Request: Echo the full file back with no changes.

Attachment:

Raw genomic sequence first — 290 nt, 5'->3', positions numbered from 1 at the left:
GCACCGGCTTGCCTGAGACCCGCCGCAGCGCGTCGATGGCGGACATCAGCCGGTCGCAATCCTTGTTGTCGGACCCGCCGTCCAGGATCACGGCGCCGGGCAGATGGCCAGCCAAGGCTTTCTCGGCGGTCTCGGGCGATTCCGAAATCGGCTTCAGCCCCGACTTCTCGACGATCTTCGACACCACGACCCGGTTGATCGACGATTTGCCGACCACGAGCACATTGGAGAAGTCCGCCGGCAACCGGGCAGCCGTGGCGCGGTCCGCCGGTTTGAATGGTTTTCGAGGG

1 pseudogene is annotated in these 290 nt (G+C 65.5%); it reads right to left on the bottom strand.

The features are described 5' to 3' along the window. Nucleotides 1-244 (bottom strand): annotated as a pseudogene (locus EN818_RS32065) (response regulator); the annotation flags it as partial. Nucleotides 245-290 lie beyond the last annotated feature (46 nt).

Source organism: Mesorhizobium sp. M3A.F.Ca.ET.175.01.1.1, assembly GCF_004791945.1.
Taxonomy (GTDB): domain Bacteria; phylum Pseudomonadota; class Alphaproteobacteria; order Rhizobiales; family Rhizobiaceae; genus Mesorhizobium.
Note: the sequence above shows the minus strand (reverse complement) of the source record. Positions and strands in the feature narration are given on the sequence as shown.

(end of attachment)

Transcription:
Raw genomic sequence first — 290 nt, 5'->3', positions numbered from 1 at the left:
GCACCGGCTTGCCTGAGACCCGCCGCAGCGCGTCGATGGCGGACATCAGCCGGTCGCAATCCTTGTTGTCGGACCCGCCGTCCAGGATCACGGCGCCGGGCAGATGGCCAGCCAAGGCTTTCTCGGCGGTCTCGGGCGATTCCGAAATCGGCTTCAGCCCCGACTTCTCGACGATCTTCGACACCACGACCCGGTTGATCGACGATTTGCCGACCACGAGCACATTGGAGAAGTCCGCCGGCAACCGGGCAGCCGTGGCGCGGTCCGCCGGTTTGAATGGTTTTCGAGGG

1 pseudogene is annotated in these 290 nt (G+C 65.5%); it reads right to left on the bottom strand.

The features are described 5' to 3' along the window. Nucleotides 1-244 (bottom strand): annotated as a pseudogene (locus EN818_RS32065) (response regulator); the annotation flags it as partial. Nucleotides 245-290 lie beyond the last annotated feature (46 nt).

Source organism: Mesorhizobium sp. M3A.F.Ca.ET.175.01.1.1, assembly GCF_004791945.1.
Taxonomy (GTDB): domain Bacteria; phylum Pseudomonadota; class Alphaproteobacteria; order Rhizobiales; family Rhizobiaceae; genus Mesorhizobium.
Note: the sequence above shows the minus strand (reverse complement) of the source record. Positions and strands in the feature narration are given on the sequence as shown.